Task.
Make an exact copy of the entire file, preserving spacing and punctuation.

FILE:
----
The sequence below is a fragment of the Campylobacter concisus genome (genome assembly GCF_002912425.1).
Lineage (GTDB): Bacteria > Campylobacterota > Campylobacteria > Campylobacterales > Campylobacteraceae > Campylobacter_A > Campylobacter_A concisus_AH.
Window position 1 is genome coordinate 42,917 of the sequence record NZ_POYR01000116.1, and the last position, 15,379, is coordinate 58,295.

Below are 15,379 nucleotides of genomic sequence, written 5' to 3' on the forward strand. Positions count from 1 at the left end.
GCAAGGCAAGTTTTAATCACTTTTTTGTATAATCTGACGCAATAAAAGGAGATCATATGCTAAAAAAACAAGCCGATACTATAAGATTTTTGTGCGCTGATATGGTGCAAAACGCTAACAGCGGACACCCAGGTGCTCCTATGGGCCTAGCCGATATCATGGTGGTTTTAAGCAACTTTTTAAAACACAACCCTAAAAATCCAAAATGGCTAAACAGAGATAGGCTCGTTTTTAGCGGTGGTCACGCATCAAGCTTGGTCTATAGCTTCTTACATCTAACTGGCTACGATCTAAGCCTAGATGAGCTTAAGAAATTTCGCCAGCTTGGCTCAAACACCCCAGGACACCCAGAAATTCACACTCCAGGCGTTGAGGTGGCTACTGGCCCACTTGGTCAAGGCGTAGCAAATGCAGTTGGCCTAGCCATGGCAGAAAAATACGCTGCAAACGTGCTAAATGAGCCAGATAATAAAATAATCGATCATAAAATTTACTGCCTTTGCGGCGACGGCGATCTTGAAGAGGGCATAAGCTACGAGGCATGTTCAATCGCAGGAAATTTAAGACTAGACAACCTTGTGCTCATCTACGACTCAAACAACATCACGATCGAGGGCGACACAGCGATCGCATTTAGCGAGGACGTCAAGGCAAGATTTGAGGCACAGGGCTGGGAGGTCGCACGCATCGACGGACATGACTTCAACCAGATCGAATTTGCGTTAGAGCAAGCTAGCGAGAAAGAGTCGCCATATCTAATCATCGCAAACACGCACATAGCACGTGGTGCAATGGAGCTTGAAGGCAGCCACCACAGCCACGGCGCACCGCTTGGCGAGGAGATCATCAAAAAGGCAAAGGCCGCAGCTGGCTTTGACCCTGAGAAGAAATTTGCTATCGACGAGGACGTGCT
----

The sequence below is a fragment of the Campylobacter concisus genome (genome assembly GCF_002912425.1).
Lineage (GTDB): Bacteria > Campylobacterota > Campylobacteria > Campylobacterales > Campylobacteraceae > Campylobacter_A > Campylobacter_A concisus_AH.
Window position 1 is genome coordinate 42,917 of the sequence record NZ_POYR01000116.1, and the last position, 15,379, is coordinate 58,295.

Below are 15,379 nucleotides of genomic sequence, written 5' to 3' on the forward strand. Positions count from 1 at the left end.
GCAAGGCAAGTTTTAATCACTTTTTTGTATAATCTGACGCAATAAAAGGAGATCATATGCTAAAAAAACAAGCCGATACTATAAGATTTTTGTGCGCTGATATGGTGCAAAACGCTAACAGCGGACACCCAGGTGCTCCTATGGGCCTAGCCGATATCATGGTGGTTTTAAGCAACTTTTTAAAACACAACCCTAAAAATCCAAAATGGCTAAACAGAGATAGGCTCGTTTTTAGCGGTGGTCACGCATCAAGCTTGGTCTATAGCTTCTTACATCTAACTGGCTACGATCTAAGCCTAGATGAGCTTAAGAAATTTCGCCAGCTTGGCTCAAACACCCCAGGACACCCAGAAATTCACACTCCAGGCGTTGAGGTGGCTACTGGCCCACTTGGTCAAGGCGTAGCAAATGCAGTTGGCCTAGCCATGGCAGAAAAATACGCTGCAAACGTGCTAAATGAGCCAGATAATAAAATAATCGATCATAAAATTTACTGCCTTTGCGGCGACGGCGATCTTGAAGAGGGCATAAGCTACGAGGCATGTTCAATCGCAGGAAATTTAAGACTAGACAACCTTGTGCTCATCTACGACTCAAACAACATCACGATCGAGGGCGACACAGCGATCGCATTTAGCGAGGACGTCAAGGCAAGATTTGAGGCACAGGGCTGGGAGGTCGCACGCATCGACGGACATGACTTCAACCAGATCGAATTTGCGTTAGAGCAAGCTAGCGAGAAAGAGTCGCCATATCTAATCATCGCAAACACGCACATAGCACGTGGTGCAATGGAGCTTGAAGGCAGCCACCACAGCCACGGCGCACCGCTTGGCGAGGAGATCATCAAAAAGGCAAAGGCCGCAGCTGGCTTTGACCCTGAGAAGAAATTTGCTATCGACGAGGACGTGCT